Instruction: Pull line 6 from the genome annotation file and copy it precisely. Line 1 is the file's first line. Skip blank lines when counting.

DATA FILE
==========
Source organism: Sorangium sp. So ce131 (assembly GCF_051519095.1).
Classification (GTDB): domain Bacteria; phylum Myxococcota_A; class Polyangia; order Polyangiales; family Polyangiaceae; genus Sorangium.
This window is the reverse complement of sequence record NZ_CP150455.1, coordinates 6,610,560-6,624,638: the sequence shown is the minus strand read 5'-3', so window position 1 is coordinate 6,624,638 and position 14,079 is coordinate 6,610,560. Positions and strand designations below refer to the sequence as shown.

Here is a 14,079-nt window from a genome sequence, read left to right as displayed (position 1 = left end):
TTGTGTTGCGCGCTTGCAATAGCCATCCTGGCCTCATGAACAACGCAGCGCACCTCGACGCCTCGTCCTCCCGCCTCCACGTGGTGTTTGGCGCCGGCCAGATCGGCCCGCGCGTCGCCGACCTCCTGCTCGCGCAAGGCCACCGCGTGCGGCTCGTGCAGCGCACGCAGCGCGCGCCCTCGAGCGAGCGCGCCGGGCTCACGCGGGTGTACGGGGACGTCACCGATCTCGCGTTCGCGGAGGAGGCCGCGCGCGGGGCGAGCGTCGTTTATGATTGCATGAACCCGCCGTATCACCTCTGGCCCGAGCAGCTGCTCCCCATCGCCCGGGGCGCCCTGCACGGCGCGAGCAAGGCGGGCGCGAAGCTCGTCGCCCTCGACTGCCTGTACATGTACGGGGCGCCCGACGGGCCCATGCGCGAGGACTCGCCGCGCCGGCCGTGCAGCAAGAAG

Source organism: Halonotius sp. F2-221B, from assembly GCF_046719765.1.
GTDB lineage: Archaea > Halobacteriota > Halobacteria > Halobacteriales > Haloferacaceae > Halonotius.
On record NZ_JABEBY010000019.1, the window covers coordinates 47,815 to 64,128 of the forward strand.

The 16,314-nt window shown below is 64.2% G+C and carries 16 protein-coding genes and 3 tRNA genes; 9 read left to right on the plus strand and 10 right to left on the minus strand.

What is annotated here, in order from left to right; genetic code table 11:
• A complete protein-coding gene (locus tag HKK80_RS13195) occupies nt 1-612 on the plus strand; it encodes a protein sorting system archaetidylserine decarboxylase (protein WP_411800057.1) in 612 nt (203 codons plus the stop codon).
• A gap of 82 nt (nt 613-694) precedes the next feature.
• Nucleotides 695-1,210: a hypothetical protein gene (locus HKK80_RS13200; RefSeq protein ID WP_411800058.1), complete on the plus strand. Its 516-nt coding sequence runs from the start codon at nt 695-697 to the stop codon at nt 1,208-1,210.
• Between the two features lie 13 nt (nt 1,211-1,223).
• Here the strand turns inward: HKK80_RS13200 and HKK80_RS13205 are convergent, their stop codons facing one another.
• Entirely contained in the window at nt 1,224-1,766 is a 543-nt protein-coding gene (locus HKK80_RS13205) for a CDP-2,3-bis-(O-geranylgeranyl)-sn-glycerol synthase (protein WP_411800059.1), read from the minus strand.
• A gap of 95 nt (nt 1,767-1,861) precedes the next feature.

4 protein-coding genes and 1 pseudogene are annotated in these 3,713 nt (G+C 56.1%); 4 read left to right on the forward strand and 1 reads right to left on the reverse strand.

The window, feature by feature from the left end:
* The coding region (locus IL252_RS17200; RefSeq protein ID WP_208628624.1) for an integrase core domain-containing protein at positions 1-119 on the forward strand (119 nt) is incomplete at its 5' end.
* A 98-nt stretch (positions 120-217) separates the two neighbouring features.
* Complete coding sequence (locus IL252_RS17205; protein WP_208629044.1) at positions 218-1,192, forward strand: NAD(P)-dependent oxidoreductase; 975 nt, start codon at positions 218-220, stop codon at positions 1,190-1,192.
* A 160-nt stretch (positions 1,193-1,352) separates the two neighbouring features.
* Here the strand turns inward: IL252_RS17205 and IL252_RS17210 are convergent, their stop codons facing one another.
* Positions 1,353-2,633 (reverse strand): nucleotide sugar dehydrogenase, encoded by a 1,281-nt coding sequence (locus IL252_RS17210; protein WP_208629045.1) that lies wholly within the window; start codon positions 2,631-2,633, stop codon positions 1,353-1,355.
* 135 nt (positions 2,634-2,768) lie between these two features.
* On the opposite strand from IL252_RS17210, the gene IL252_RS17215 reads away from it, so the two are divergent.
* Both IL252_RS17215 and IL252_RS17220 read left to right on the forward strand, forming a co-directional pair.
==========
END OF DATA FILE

Source organism: Halonotius sp. F2-221B, from assembly GCF_046719765.1.